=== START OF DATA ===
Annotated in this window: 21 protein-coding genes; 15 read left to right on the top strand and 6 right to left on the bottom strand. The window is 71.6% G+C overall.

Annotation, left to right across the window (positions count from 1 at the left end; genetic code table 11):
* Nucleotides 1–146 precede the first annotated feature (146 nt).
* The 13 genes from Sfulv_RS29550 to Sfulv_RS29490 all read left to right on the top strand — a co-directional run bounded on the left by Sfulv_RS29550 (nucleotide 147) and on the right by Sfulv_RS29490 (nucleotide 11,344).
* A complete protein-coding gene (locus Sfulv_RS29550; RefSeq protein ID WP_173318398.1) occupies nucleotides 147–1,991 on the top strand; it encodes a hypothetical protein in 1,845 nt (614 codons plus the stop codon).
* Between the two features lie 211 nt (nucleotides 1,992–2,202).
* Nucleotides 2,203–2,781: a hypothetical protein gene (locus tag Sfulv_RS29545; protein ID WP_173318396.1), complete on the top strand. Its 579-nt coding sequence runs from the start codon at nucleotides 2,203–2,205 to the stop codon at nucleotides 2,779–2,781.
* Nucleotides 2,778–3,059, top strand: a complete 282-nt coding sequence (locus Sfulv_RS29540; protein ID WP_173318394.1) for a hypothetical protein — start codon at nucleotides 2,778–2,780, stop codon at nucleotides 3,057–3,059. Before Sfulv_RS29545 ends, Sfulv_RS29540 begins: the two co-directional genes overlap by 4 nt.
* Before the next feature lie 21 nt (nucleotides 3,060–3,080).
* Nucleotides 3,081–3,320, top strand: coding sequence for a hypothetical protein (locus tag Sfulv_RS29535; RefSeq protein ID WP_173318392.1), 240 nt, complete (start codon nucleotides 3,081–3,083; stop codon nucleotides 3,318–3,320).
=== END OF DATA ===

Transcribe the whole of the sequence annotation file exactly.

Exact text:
Annotated in this window: 21 protein-coding genes; 15 read left to right on the top strand and 6 right to left on the bottom strand. The window is 71.6% G+C overall.

Annotation, left to right across the window (positions count from 1 at the left end; genetic code table 11):
* Nucleotides 1–146 precede the first annotated feature (146 nt).
* The 13 genes from Sfulv_RS29550 to Sfulv_RS29490 all read left to right on the top strand — a co-directional run bounded on the left by Sfulv_RS29550 (nucleotide 147) and on the right by Sfulv_RS29490 (nucleotide 11,344).
* A complete protein-coding gene (locus Sfulv_RS29550; RefSeq protein ID WP_173318398.1) occupies nucleotides 147–1,991 on the top strand; it encodes a hypothetical protein in 1,845 nt (614 codons plus the stop codon).
* Between the two features lie 211 nt (nucleotides 1,992–2,202).
* Nucleotides 2,203–2,781: a hypothetical protein gene (locus tag Sfulv_RS29545; protein ID WP_173318396.1), complete on the top strand. Its 579-nt coding sequence runs from the start codon at nucleotides 2,203–2,205 to the stop codon at nucleotides 2,779–2,781.
* Nucleotides 2,778–3,059, top strand: a complete 282-nt coding sequence (locus Sfulv_RS29540; protein ID WP_173318394.1) for a hypothetical protein — start codon at nucleotides 2,778–2,780, stop codon at nucleotides 3,057–3,059. Before Sfulv_RS29545 ends, Sfulv_RS29540 begins: the two co-directional genes overlap by 4 nt.
* Before the next feature lie 21 nt (nucleotides 3,060–3,080).
* Nucleotides 3,081–3,320, top strand: coding sequence for a hypothetical protein (locus tag Sfulv_RS29535; RefSeq protein ID WP_173318392.1), 240 nt, complete (start codon nucleotides 3,081–3,083; stop codon nucleotides 3,318–3,320).